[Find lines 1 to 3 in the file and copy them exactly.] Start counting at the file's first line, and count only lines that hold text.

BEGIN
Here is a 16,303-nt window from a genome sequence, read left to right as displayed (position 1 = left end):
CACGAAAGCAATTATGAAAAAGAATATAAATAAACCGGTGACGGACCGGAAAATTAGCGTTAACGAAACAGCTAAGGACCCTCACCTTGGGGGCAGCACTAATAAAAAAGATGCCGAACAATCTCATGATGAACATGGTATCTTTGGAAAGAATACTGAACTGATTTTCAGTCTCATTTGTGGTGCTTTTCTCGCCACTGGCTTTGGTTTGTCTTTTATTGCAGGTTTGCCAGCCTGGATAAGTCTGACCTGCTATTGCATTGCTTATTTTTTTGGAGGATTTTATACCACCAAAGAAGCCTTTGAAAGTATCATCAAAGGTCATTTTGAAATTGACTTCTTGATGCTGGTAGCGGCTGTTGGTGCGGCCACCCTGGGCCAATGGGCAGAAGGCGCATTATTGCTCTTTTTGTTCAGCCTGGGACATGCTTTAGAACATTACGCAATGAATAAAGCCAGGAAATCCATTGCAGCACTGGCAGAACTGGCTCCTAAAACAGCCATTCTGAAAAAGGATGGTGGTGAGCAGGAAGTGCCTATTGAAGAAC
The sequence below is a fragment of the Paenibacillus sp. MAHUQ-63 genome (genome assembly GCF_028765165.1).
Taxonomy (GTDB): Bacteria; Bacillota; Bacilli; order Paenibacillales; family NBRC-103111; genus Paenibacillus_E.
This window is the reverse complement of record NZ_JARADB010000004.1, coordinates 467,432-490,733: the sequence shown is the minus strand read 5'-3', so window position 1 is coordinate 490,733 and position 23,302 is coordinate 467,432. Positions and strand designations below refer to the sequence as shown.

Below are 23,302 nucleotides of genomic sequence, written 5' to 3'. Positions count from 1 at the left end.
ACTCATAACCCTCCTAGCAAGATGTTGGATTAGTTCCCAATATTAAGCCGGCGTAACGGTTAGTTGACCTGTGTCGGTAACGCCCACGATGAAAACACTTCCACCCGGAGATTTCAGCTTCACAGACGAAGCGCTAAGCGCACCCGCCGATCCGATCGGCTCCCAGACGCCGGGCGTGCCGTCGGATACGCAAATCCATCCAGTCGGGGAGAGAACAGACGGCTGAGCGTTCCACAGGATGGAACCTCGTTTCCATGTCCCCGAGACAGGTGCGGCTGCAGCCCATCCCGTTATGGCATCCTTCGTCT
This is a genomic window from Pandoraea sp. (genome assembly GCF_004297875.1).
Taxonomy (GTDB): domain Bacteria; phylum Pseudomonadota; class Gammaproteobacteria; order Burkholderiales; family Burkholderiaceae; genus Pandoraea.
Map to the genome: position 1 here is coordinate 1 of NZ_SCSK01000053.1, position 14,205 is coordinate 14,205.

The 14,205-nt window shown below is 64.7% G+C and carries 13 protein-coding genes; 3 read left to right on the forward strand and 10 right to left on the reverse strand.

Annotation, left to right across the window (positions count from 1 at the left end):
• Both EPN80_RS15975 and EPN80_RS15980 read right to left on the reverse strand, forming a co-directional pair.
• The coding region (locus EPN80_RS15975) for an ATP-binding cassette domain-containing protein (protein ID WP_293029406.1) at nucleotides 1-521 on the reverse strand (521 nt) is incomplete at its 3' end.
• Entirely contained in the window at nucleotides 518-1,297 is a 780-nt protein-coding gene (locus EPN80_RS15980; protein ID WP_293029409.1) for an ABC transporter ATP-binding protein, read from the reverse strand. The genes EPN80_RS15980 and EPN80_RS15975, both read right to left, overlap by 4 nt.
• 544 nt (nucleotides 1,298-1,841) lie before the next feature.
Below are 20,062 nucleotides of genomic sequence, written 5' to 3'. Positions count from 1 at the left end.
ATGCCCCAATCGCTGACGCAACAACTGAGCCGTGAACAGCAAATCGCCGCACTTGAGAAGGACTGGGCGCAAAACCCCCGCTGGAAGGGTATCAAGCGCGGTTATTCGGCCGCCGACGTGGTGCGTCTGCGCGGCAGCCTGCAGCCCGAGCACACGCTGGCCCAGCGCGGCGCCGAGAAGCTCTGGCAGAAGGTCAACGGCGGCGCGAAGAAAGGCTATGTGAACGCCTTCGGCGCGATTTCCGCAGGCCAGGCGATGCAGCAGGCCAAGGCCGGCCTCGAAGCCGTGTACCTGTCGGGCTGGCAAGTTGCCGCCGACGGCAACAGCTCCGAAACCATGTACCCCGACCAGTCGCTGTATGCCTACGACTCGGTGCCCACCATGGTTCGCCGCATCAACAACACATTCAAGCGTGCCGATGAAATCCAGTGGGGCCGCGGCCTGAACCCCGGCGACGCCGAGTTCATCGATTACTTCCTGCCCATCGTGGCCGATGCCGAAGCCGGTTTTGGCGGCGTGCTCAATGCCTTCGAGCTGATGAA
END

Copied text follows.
Here is a 16,303-nt window from a genome sequence, read left to right as displayed (position 1 = left end):
CACGAAAGCAATTATGAAAAAGAATATAAATAAACCGGTGACGGACCGGAAAATTAGCGTTAACGAAACAGCTAAGGACCCTCACCTTGGGGGCAGCACTAATAAAAAAGATGCCGAACAATCTCATGATGAACATGGTATCTTTGGAAAGAATACTGAACTGATTTTCAGTCTCATTTGTGGTGCTTTTCTCGCCACTGGCTTTGGTTTGTCTTTTATTGCAGGTTTGCCAGCCTGGATAAGTCTGACCTGCTATTGCATTGCTTATTTTTTTGGAGGATTTTATACCACCAAAGAAGCCTTTGAAAGTATCATCAAAGGTCATTTTGAAATTGACTTCTTGATGCTGGTAGCGGCTGTTGGTGCGGCCACCCTGGGCCAATGGGCAGAAGGCGCATTATTGCTCTTTTTGTTCAGCCTGGGACATGCTTTAGAACATTACGCAATGAATAAAGCCAGGAAATCCATTGCAGCACTGGCAGAACTGGCTCCTAAAACAGCCATTCTGAAAAAGGATGGTGGTGAGCAGGAAGTGCCTATTGAAGAAC
The sequence below is a fragment of the Paenibacillus sp. MAHUQ-63 genome (genome assembly GCF_028765165.1).